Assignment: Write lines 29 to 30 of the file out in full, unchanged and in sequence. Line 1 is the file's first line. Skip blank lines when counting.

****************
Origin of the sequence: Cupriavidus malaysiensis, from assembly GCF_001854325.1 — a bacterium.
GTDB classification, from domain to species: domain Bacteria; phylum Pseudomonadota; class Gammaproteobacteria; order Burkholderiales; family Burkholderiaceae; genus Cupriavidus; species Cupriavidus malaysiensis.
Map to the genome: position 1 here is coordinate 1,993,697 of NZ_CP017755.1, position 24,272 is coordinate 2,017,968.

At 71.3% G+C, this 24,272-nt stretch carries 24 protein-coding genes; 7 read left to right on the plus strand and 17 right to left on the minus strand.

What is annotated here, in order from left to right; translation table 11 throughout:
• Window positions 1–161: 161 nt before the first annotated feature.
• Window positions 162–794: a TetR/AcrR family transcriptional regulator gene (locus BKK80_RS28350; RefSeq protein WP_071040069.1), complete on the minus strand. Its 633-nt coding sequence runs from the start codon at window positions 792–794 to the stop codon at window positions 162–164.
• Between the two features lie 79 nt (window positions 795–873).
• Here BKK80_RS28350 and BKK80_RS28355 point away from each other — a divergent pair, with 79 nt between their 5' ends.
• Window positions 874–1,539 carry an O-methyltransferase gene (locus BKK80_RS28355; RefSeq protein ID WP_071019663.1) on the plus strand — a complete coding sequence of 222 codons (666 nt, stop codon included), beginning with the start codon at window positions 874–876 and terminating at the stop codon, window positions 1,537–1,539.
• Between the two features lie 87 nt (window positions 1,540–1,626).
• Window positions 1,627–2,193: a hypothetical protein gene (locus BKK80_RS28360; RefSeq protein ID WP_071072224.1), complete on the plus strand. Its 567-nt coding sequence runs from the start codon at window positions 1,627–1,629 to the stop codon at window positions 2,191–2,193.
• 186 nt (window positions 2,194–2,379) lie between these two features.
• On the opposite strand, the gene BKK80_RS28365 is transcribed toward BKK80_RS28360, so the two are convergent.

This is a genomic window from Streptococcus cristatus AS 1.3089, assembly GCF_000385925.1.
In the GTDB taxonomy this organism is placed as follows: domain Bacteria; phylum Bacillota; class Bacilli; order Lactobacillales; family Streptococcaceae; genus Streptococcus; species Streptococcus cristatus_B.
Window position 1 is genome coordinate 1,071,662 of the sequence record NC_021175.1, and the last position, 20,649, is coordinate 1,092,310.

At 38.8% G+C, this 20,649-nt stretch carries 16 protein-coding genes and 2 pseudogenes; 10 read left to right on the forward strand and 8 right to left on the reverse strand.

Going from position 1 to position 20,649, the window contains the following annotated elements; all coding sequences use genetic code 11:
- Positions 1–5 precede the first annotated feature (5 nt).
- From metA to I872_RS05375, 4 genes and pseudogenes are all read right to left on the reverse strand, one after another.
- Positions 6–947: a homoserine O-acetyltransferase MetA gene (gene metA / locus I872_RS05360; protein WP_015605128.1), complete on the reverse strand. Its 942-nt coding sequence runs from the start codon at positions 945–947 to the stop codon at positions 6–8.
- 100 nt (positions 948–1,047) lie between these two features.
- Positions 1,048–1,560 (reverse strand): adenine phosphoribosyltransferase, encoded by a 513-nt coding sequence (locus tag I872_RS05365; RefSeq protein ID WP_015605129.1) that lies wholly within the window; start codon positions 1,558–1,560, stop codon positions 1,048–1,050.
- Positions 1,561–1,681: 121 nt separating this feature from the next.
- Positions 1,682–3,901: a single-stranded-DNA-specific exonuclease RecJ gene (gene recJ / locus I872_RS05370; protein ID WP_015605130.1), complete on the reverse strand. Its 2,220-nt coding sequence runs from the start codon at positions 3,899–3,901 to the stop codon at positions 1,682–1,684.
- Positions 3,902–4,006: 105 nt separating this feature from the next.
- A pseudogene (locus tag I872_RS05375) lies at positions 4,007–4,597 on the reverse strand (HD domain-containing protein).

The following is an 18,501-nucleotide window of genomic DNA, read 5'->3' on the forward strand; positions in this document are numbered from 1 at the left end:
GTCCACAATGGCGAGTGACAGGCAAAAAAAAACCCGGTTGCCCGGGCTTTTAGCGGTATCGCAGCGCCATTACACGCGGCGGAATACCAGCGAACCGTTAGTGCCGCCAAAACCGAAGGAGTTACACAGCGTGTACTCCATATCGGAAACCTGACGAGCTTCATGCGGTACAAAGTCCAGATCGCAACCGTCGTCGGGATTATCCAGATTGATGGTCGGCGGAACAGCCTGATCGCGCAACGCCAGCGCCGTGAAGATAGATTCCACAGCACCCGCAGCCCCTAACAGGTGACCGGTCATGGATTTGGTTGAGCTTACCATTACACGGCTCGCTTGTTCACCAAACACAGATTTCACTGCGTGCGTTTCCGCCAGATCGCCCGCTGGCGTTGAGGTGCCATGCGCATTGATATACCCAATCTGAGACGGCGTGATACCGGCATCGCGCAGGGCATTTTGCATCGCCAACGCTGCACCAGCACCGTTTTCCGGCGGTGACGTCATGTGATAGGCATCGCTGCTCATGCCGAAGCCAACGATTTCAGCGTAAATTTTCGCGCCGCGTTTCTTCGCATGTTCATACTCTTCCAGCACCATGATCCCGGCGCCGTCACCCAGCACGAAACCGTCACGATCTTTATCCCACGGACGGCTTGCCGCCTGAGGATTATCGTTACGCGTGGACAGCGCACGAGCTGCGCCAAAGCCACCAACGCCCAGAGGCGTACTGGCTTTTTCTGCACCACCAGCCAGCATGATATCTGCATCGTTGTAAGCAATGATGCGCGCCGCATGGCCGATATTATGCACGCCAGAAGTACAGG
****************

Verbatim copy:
The following is an 18,501-nucleotide window of genomic DNA, read 5'->3' on the forward strand; positions in this document are numbered from 1 at the left end:
GTCCACAATGGCGAGTGACAGGCAAAAAAAAACCCGGTTGCCCGGGCTTTTAGCGGTATCGCAGCGCCATTACACGCGGCGGAATACCAGCGAACCGTTAGTGCCGCCAAAACCGAAGGAGTTACACAGCGTGTACTCCATATCGGAAACCTGACGAGCTTCATGCGGTACAAAGTCCAGATCGCAACCGTCGTCGGGATTATCCAGATTGATGGTCGGCGGAACAGCCTGATCGCGCAACGCCAGCGCCGTGAAGATAGATTCCACAGCACCCGCAGCCCCTAACAGGTGACCGGTCATGGATTTGGTTGAGCTTACCATTACACGGCTCGCTTGTTCACCAAACACAGATTTCACTGCGTGCGTTTCCGCCAGATCGCCCGCTGGCGTTGAGGTGCCATGCGCATTGATATACCCAATCTGAGACGGCGTGATACCGGCATCGCGCAGGGCATTTTGCATCGCCAACGCTGCACCAGCACCGTTTTCCGGCGGTGACGTCATGTGATAGGCATCGCTGCTCATGCCGAAGCCAACGATTTCAGCGTAAATTTTCGCGCCGCGTTTCTTCGCATGTTCATACTCTTCCAGCACCATGATCCCGGCGCCGTCACCCAGCACGAAACCGTCACGATCTTTATCCCACGGACGGCTTGCCGCCTGAGGATTATCGTTACGCGTGGACAGCGCACGAGCTGCGCCAAAGCCACCAACGCCCAGAGGCGTACTGGCTTTTTCTGCACCACCAGCCAGCATGATATCTGCATCGTTGTAAGCAATGATGCGCGCCGCATGGCCGATATTATGCACGCCAGAAGTACAGG